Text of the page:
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  • Robert Cohen
    The Flying Jellyfish Monsanto s genetically engineered cow milk hormone was the first of many genetically engineered products to be introduced into America s
    Message 1 of 1 , Feb 10, 2001
      The Flying Jellyfish

      Monsanto's genetically engineered cow milk hormone
      was the first of many genetically engineered products to
      be introduced into America's food supply. That bovine
      growth hormone was approved under great controversy
      and protest. This summer, those protests will continue,
      and today's news should fuel the fires of discontent.

      As a ten-year-old monster movie fan, I remember a
      favorite film in which a giant moth rescued two 6"
      tall twin singing fairy sisters. The creature's name was
      Mothra, and to the best of my memory, this giant moth
      either flatulated or burped out a most horrible poisonous
      yellow gas that ended up killing Godzilla.

      We have a new monster about to be released in
      America. Today it's resting in larva form and
      tomorrow this genetically engineered monstrosity
      may take over your city.

      The summer, 4,000 genetically engineered moths will
      be released in a three acre cotton field in Arizona.
      These moths are super eaters, having been
      modified by the insertion of jellyfish genes
      inside of their own genetic material.

      The scientists running this experiment have
      sterilized the moths, and will conduct their test in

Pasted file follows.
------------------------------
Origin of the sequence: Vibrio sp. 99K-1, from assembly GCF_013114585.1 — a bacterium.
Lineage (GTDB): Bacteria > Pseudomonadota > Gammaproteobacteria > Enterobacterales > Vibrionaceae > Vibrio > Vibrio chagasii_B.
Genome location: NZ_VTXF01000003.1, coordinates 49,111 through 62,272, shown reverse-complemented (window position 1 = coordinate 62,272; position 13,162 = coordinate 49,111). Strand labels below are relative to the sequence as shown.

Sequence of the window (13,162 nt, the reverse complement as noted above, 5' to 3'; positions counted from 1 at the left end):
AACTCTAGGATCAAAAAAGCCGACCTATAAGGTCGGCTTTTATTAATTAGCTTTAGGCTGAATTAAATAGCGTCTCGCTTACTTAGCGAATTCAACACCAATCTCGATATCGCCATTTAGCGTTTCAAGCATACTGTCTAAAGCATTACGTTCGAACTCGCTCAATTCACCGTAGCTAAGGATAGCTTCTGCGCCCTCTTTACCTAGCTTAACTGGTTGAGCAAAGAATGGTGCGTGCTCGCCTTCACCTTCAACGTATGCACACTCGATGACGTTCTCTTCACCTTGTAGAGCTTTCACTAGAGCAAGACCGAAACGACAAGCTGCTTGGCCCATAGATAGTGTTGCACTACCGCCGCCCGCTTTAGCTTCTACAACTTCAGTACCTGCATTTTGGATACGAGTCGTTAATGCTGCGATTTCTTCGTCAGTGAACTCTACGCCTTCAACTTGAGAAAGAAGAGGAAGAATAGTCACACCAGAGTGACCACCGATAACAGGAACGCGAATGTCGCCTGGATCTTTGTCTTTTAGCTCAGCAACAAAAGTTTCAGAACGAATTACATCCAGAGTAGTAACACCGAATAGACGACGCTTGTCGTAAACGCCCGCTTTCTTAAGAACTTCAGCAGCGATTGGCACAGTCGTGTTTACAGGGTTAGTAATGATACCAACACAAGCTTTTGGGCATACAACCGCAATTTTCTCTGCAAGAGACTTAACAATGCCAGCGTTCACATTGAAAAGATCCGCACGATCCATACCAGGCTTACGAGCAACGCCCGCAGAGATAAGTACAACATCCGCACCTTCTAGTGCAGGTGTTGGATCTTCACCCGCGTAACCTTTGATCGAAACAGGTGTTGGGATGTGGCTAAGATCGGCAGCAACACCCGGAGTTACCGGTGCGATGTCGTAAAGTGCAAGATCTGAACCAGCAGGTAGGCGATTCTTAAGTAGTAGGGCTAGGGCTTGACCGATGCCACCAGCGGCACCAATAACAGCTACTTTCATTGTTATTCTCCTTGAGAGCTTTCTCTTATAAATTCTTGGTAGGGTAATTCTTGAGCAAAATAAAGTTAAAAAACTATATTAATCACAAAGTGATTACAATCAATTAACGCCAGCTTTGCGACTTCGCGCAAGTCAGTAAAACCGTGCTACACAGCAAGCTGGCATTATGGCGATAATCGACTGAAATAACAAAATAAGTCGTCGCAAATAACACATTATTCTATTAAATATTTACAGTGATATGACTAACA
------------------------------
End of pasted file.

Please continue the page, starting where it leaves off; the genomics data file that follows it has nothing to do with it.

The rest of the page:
a sealed puncture-proof building.

      I spoke with the architect of this experiment, Thomas Miller
      of the Department of Entomology, University of California.
      We spoke about genetic engineering and our current
      state of knowledge. Dr. Miller told me:

      "We've got a runaway freight train with no engineer,
      and precautions have to be taken."

      Dr. Miller was quick to paraphrase Rachel Carson,
      who said something like:

      "I'm not against pesticides, I'm just against the way they are used."

      Field trials will be conducted in test fields, and I am convinced
      that Dr. Miller is doing all that he can to prevent even one
      moth, however sterile, from leaving its temperature
      controlled test environment. I am also reminded of the Juraissic
      Park scientist who predicted of monsters to come by warning:

      "Nature finds a way."

      The pink bollworm loves to munch on cotton plants.
      Immune to many pesticides, this nightmare of a bug
      has caused many cotton pickers to go bankrupt.
      The genetically modified insects contain a
      fluorescent protein derived from jellyfish which
      makes the moths grow green under ultraviolet

      In speaking with Dr. Miller, I did learn that the
      funding for his research was not provided by
      a pharmaceutical company. The cotton industry
      was the sponsor. The patent and bugs now
      belong to the University of California. Dr. Miller
      and the cotton industry are seeking an alternative to
      the terrifying levels of pesticides now being used to
      treat crops. Will their research and discoveries
      prove to be a plus or minus for mankind?

      Should you wish to reach Dr. Miller, here is his
      EMAIL address and website. He's a nice guy, so
      please be respectful: thomas.miller@...


      Robert Cohen
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